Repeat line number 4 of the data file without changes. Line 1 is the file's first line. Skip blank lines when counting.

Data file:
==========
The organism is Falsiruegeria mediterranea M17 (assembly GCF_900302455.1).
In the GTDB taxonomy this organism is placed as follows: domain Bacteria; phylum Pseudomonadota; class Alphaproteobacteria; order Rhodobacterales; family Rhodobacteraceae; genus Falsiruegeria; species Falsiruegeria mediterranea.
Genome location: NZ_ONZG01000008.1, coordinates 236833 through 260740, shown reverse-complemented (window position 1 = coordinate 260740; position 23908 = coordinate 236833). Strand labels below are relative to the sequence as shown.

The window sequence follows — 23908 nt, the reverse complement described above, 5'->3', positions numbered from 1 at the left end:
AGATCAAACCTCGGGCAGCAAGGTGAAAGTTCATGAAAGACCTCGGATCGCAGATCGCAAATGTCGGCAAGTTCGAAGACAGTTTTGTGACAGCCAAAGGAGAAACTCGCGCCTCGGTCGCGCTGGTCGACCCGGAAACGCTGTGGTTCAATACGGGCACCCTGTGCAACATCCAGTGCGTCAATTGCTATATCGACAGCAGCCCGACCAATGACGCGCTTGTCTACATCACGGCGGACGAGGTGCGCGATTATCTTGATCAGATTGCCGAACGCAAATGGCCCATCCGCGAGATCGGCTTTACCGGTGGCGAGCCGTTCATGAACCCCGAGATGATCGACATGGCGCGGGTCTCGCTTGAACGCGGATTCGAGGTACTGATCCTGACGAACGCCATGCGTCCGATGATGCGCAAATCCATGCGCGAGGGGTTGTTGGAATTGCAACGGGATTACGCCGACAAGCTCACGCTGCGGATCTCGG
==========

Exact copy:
The window sequence follows — 23908 nt, the reverse complement described above, 5'->3', positions numbered from 1 at the left end: